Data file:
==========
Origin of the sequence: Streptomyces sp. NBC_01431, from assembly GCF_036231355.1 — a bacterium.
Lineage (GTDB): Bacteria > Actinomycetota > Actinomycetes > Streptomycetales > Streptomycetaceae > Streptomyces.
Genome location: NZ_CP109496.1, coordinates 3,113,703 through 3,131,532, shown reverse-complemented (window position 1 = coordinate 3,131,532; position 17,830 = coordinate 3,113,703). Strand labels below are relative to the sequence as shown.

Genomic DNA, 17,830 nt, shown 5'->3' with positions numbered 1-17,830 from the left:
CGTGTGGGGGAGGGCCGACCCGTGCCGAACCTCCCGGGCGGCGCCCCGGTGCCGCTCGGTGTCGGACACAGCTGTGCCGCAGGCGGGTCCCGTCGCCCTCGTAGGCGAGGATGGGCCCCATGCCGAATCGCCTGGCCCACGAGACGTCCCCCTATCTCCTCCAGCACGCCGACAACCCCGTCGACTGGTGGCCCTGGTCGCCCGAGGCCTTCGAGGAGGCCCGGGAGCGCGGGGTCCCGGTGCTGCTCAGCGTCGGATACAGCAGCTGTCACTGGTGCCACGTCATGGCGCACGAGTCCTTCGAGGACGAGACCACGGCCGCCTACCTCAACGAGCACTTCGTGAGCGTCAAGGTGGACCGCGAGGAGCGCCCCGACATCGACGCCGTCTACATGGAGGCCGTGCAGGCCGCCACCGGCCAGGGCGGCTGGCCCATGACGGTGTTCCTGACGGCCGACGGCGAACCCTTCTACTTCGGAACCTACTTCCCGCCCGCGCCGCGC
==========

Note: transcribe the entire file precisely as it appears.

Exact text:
Origin of the sequence: Streptomyces sp. NBC_01431, from assembly GCF_036231355.1 — a bacterium.
Lineage (GTDB): Bacteria > Actinomycetota > Actinomycetes > Streptomycetales > Streptomycetaceae > Streptomyces.
Genome location: NZ_CP109496.1, coordinates 3,113,703 through 3,131,532, shown reverse-complemented (window position 1 = coordinate 3,131,532; position 17,830 = coordinate 3,113,703). Strand labels below are relative to the sequence as shown.

Genomic DNA, 17,830 nt, shown 5'->3' with positions numbered 1-17,830 from the left:
CGTGTGGGGGAGGGCCGACCCGTGCCGAACCTCCCGGGCGGCGCCCCGGTGCCGCTCGGTGTCGGACACAGCTGTGCCGCAGGCGGGTCCCGTCGCCCTCGTAGGCGAGGATGGGCCCCATGCCGAATCGCCTGGCCCACGAGACGTCCCCCTATCTCCTCCAGCACGCCGACAACCCCGTCGACTGGTGGCCCTGGTCGCCCGAGGCCTTCGAGGAGGCCCGGGAGCGCGGGGTCCCGGTGCTGCTCAGCGTCGGATACAGCAGCTGTCACTGGTGCCACGTCATGGCGCACGAGTCCTTCGAGGACGAGACCACGGCCGCCTACCTCAACGAGCACTTCGTGAGCGTCAAGGTGGACCGCGAGGAGCGCCCCGACATCGACGCCGTCTACATGGAGGCCGTGCAGGCCGCCACCGGCCAGGGCGGCTGGCCCATGACGGTGTTCCTGACGGCCGACGGCGAACCCTTCTACTTCGGAACCTACTTCCCGCCCGCGCCGCGC